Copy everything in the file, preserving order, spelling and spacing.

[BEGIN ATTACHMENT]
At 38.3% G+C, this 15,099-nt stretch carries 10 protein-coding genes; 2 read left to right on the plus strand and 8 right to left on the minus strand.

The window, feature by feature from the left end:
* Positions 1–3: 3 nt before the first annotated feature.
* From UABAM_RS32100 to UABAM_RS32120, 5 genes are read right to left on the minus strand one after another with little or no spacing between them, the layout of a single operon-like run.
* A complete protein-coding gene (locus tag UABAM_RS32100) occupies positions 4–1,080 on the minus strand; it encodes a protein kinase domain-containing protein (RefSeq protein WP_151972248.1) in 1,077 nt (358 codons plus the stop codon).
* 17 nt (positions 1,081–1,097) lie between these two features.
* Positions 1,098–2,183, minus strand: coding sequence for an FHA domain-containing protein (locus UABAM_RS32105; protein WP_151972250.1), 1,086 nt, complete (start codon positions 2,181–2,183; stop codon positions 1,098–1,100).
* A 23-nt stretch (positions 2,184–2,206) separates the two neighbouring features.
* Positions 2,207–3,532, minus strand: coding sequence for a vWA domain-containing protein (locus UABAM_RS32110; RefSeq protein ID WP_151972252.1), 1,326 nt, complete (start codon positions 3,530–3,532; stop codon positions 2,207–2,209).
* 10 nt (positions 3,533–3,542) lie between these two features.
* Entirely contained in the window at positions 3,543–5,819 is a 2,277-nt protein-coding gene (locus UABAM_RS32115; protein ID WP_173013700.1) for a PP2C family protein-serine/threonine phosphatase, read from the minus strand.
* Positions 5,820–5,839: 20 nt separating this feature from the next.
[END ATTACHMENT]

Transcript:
At 38.3% G+C, this 15,099-nt stretch carries 10 protein-coding genes; 2 read left to right on the plus strand and 8 right to left on the minus strand.

The window, feature by feature from the left end:
* Positions 1–3: 3 nt before the first annotated feature.
* From UABAM_RS32100 to UABAM_RS32120, 5 genes are read right to left on the minus strand one after another with little or no spacing between them, the layout of a single operon-like run.
* A complete protein-coding gene (locus tag UABAM_RS32100) occupies positions 4–1,080 on the minus strand; it encodes a protein kinase domain-containing protein (RefSeq protein WP_151972248.1) in 1,077 nt (358 codons plus the stop codon).
* 17 nt (positions 1,081–1,097) lie between these two features.
* Positions 1,098–2,183, minus strand: coding sequence for an FHA domain-containing protein (locus UABAM_RS32105; protein WP_151972250.1), 1,086 nt, complete (start codon positions 2,181–2,183; stop codon positions 1,098–1,100).
* A 23-nt stretch (positions 2,184–2,206) separates the two neighbouring features.
* Positions 2,207–3,532, minus strand: coding sequence for a vWA domain-containing protein (locus UABAM_RS32110; RefSeq protein ID WP_151972252.1), 1,326 nt, complete (start codon positions 3,530–3,532; stop codon positions 2,207–2,209).
* 10 nt (positions 3,533–3,542) lie between these two features.
* Entirely contained in the window at positions 3,543–5,819 is a 2,277-nt protein-coding gene (locus UABAM_RS32115; protein ID WP_173013700.1) for a PP2C family protein-serine/threonine phosphatase, read from the minus strand.
* Positions 5,820–5,839: 20 nt separating this feature from the next.